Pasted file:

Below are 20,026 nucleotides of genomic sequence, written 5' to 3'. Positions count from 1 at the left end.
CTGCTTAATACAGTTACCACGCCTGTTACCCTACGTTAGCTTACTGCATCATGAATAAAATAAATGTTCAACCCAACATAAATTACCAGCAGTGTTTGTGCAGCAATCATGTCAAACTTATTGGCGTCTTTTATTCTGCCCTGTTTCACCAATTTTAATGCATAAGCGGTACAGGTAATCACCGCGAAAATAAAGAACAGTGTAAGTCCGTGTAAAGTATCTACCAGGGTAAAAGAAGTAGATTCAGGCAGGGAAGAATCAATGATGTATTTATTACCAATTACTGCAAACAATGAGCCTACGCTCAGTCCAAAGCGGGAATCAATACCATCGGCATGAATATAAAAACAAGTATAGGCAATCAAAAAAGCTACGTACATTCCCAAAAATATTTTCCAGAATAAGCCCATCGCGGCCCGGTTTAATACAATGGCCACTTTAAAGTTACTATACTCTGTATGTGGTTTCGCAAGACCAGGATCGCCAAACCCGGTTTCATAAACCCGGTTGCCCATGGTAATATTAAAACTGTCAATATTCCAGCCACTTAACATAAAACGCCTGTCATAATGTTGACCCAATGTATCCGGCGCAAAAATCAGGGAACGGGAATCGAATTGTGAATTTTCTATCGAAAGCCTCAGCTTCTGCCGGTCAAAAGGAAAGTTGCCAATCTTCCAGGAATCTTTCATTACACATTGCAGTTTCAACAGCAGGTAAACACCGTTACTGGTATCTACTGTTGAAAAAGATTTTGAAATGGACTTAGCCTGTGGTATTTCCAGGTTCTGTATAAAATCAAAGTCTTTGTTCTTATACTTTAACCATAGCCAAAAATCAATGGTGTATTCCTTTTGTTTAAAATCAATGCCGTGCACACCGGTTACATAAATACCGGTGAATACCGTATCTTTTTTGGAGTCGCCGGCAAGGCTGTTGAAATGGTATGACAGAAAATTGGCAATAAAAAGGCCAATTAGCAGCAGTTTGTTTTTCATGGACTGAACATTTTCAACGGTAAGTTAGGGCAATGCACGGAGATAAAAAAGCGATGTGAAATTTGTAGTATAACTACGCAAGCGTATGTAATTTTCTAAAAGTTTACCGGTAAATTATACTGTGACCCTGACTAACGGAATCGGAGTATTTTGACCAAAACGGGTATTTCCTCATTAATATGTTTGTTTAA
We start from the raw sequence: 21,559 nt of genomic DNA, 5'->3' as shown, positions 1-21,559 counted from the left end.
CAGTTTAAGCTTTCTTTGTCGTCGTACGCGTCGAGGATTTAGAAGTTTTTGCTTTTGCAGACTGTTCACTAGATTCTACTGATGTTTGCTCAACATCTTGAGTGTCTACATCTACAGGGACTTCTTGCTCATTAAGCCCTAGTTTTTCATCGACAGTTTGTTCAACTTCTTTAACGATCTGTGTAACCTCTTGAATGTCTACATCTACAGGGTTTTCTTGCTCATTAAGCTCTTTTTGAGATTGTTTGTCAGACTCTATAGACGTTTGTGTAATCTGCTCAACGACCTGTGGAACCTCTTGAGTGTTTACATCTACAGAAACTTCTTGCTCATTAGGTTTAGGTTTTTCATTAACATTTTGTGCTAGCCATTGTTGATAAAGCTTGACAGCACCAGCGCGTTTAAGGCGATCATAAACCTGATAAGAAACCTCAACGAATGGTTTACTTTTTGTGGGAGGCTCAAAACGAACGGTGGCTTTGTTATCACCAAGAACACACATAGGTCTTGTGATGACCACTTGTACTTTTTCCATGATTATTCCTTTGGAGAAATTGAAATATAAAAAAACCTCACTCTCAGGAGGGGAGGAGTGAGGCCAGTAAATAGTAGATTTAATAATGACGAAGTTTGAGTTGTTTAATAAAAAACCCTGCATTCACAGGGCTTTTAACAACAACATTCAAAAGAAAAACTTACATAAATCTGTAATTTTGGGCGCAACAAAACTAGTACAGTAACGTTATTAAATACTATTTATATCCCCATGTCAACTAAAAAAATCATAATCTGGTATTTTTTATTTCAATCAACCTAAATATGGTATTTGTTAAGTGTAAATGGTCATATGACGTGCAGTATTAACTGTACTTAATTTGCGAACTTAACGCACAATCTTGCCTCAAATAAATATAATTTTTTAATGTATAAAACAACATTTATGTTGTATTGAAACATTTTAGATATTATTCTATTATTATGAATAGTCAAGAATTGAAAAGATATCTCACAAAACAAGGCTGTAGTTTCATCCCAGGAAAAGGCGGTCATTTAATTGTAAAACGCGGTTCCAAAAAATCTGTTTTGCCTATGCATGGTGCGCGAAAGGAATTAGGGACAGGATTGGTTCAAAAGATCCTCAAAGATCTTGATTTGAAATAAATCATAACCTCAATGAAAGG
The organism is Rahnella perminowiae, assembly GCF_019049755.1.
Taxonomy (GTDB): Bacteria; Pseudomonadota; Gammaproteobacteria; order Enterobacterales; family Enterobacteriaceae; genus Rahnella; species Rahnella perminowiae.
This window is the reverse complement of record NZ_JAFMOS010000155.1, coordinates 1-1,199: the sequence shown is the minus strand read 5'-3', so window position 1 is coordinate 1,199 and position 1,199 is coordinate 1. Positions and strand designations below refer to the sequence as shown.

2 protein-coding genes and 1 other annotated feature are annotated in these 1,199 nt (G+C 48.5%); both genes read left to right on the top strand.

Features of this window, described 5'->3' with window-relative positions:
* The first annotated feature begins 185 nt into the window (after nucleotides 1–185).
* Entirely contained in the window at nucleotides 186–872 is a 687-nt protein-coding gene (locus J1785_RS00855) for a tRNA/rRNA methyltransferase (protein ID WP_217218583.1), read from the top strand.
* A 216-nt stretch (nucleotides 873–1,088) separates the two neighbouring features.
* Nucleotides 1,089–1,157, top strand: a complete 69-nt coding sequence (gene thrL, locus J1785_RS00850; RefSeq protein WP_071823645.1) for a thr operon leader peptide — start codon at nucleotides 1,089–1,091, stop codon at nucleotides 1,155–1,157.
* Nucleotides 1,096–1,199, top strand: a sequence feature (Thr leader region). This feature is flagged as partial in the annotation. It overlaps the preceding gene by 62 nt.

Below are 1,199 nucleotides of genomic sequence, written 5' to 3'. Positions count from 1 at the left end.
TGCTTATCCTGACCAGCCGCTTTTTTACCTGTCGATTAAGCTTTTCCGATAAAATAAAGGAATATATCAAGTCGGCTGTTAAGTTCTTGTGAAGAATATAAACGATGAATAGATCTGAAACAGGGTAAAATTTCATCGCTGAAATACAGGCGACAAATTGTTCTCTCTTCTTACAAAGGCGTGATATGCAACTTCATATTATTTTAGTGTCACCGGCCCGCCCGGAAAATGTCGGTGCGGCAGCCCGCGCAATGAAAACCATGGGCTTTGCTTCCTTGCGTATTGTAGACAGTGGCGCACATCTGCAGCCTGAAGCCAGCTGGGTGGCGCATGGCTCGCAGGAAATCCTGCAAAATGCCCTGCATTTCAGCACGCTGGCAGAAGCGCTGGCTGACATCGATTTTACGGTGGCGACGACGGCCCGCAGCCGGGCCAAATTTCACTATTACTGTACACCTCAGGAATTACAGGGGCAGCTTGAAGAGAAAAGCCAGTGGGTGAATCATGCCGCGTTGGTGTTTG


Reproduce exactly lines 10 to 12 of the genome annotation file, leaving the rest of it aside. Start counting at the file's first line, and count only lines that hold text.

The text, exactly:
* The first annotated feature begins 185 nt into the window (after nucleotides 1–185).
* Entirely contained in the window at nucleotides 186–872 is a 687-nt protein-coding gene (locus J1785_RS00855) for a tRNA/rRNA methyltransferase (protein ID WP_217218583.1), read from the top strand.
* A 216-nt stretch (nucleotides 873–1,088) separates the two neighbouring features.